You’ve probably heard that the moon causes tides by pulling Earth’s water toward it. It’s true that the moon’s gravity tugs all water facing it slightly toward the heavenly body.
This creates a high tide on Earth below the moon. As the Earth spins, the moon appears over different parts of the sky and high tide follows it around.
But that’s less than half the story.
While the moon pulls the water underneath it away from the Earth, water on the opposite side isn’t subject to the same pull; the moon offsets our planet’s center of gravity, making the force slightly weaker on the side of Earth not facing the moon.
That weaker gravity field lets oceans rise higher. It’s more nuanced than that, though. Except the dog in this case is a planet spinning in one direction.
As Earth rotates, the water moves with it. So when the moon weakens the pull of gravity on the side of Earth it is not facing, the momentum of all that water causes the liquid to bulge on the weaker-gravity side. (That momentum helps waters rise on the side facing the moon, too, since the moon’s gravitational pull is millions of times weaker compared to the Earth’s.)
This forms a sphere-like oval of water, where the narrower edges of the oval shape are where the tides are high. The two forces drawing the water in opposite directions leave the long edges, where tides are low.
So at any given moment on Earth, this complex interaction creates two high tides and two low tides.
But it’s not just the moon
The moon’s complex gravitational meddling isn’t the only force acting on the oceans and other bodies of water. Land, wind, and weather can all affect tidal patterns.
Storm surges, for example, happen when a hurricane’s high-speed winds push water toward land, flooding the shoreline and beyond. A high tide during a storm surge, or a storm tide, can raise the water level 20 feet or higher.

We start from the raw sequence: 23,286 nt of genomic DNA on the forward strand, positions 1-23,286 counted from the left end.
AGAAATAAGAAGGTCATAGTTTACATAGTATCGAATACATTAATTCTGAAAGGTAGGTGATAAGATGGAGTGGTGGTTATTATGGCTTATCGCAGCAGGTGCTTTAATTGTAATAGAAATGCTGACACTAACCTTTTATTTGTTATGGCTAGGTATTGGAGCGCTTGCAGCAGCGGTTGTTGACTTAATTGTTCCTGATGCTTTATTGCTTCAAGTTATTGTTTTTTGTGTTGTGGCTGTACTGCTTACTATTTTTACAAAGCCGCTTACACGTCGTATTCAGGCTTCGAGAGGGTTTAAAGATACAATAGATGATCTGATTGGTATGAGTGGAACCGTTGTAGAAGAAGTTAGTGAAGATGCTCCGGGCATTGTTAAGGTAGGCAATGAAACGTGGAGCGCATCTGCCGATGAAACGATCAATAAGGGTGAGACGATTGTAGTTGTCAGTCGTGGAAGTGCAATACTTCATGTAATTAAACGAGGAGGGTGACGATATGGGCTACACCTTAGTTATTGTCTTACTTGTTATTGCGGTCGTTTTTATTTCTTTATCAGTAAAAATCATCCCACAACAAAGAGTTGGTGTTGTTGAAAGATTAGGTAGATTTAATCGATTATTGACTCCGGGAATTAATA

Here’s a diagram of how it works when this wall of water comes ashore. Here, a 15 foot surge results in a 17 foot storm tide, with waves atop that:
Hurricane Sandy’s storm tide reached 8 feet or more in parts of the Jersey Shore, and the surges eroded at least 98 feet of beach during Hurricane Patricia. Tropical Cyclone Winston, which has killed at least 20 people since making landfall on Fiji yesterday, has seen surges at least 10 feet high.
The relationship between the sun and moon, what we see on Earth as lunar phases, also affects tides.
When the two align during a full or new moon, the combined gravity can make tidal ebbs and flows more intense. A new moon during Hurricane Sandy worsened the floods that caused incredible destruction across the Northeast.
There were similar worries about winter storm Jonas — the astronomical pull of the sun and moon meant that the tides were running a few inches higher than usual.
In normal weather, this might not be noticeable — but the storm surge, high tide, andperhaps even rising sea levels caused record flooding in New Jersey and Delaware.
All these forces — gravity, geography, weather, physics — are acting on tides basically all of the time, either together or in opposition to one another. It’s why tidal patterns can vary so widely across the globe, or even on a particular beach.
Fun fact: The largest variation in tides anywhere in the world is at the Bay of Fundy in Nova Scotia, where the tidal range can be as drastic as 55 feet.